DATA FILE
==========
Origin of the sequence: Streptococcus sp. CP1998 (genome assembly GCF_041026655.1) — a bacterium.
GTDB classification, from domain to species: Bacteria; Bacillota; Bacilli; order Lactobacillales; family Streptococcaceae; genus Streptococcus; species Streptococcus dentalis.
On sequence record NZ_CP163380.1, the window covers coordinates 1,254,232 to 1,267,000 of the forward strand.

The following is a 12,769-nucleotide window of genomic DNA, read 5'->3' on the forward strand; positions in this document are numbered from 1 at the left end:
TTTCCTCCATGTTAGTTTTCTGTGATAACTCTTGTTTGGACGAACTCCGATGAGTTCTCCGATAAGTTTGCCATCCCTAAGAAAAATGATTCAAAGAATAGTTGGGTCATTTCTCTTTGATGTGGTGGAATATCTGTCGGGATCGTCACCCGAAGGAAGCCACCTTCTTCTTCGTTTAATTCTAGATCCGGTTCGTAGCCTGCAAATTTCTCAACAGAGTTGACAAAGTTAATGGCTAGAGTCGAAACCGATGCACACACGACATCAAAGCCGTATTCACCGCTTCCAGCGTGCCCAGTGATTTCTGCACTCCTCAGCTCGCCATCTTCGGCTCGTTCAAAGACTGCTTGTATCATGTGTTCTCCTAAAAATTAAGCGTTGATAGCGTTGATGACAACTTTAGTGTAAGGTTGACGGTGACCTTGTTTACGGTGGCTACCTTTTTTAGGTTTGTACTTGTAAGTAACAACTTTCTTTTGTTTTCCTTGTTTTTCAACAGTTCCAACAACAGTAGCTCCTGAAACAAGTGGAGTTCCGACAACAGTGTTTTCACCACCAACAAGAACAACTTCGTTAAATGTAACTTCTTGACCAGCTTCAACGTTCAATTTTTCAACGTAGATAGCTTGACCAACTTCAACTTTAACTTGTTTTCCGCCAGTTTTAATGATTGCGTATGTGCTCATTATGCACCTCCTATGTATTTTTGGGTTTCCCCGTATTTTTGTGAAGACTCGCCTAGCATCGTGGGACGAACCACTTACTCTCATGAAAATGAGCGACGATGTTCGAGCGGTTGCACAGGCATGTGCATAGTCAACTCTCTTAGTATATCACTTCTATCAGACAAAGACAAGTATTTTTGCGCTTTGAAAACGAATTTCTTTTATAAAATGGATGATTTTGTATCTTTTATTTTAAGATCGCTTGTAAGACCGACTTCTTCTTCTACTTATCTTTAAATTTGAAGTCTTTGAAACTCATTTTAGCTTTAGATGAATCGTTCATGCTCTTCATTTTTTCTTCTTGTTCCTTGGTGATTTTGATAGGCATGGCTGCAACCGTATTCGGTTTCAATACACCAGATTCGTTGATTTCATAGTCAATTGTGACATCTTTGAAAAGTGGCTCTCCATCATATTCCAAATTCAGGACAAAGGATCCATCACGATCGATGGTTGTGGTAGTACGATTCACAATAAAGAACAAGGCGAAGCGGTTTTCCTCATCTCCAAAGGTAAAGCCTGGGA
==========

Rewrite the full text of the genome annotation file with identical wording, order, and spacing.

Origin of the sequence: Streptococcus sp. CP1998 (genome assembly GCF_041026655.1) — a bacterium.
GTDB classification, from domain to species: Bacteria; Bacillota; Bacilli; order Lactobacillales; family Streptococcaceae; genus Streptococcus; species Streptococcus dentalis.
On sequence record NZ_CP163380.1, the window covers coordinates 1,254,232 to 1,267,000 of the forward strand.

The following is a 12,769-nucleotide window of genomic DNA, read 5'->3' on the forward strand; positions in this document are numbered from 1 at the left end:
TTTCCTCCATGTTAGTTTTCTGTGATAACTCTTGTTTGGACGAACTCCGATGAGTTCTCCGATAAGTTTGCCATCCCTAAGAAAAATGATTCAAAGAATAGTTGGGTCATTTCTCTTTGATGTGGTGGAATATCTGTCGGGATCGTCACCCGAAGGAAGCCACCTTCTTCTTCGTTTAATTCTAGATCCGGTTCGTAGCCTGCAAATTTCTCAACAGAGTTGACAAAGTTAATGGCTAGAGTCGAAACCGATGCACACACGACATCAAAGCCGTATTCACCGCTTCCAGCGTGCCCAGTGATTTCTGCACTCCTCAGCTCGCCATCTTCGGCTCGTTCAAAGACTGCTTGTATCATGTGTTCTCCTAAAAATTAAGCGTTGATAGCGTTGATGACAACTTTAGTGTAAGGTTGACGGTGACCTTGTTTACGGTGGCTACCTTTTTTAGGTTTGTACTTGTAAGTAACAACTTTCTTTTGTTTTCCTTGTTTTTCAACAGTTCCAACAACAGTAGCTCCTGAAACAAGTGGAGTTCCGACAACAGTGTTTTCACCACCAACAAGAACAACTTCGTTAAATGTAACTTCTTGACCAGCTTCAACGTTCAATTTTTCAACGTAGATAGCTTGACCAACTTCAACTTTAACTTGTTTTCCGCCAGTTTTAATGATTGCGTATGTGCTCATTATGCACCTCCTATGTATTTTTGGGTTTCCCCGTATTTTTGTGAAGACTCGCCTAGCATCGTGGGACGAACCACTTACTCTCATGAAAATGAGCGACGATGTTCGAGCGGTTGCACAGGCATGTGCATAGTCAACTCTCTTAGTATATCACTTCTATCAGACAAAGACAAGTATTTTTGCGCTTTGAAAACGAATTTCTTTTATAAAATGGATGATTTTGTATCTTTTATTTTAAGATCGCTTGTAAGACCGACTTCTTCTTCTACTTATCTTTAAATTTGAAGTCTTTGAAACTCATTTTAGCTTTAGATGAATCGTTCATGCTCTTCATTTTTTCTTCTTGTTCCTTGGTGATTTTGATAGGCATGGCTGCAACCGTATTCGGTTTCAATACACCAGATTCGTTGATTTCATAGTCAATTGTGACATCTTTGAAAAGTGGCTCTCCATCATATTCCAAATTCAGGACAAAGGATCCATCACGATCGATGGTTGTGGTAGTACGATTCACAATAAAGAACAAGGCGAAGCGGTTTTCCTCATCTCCAAAGGTAAAGCCTGGGA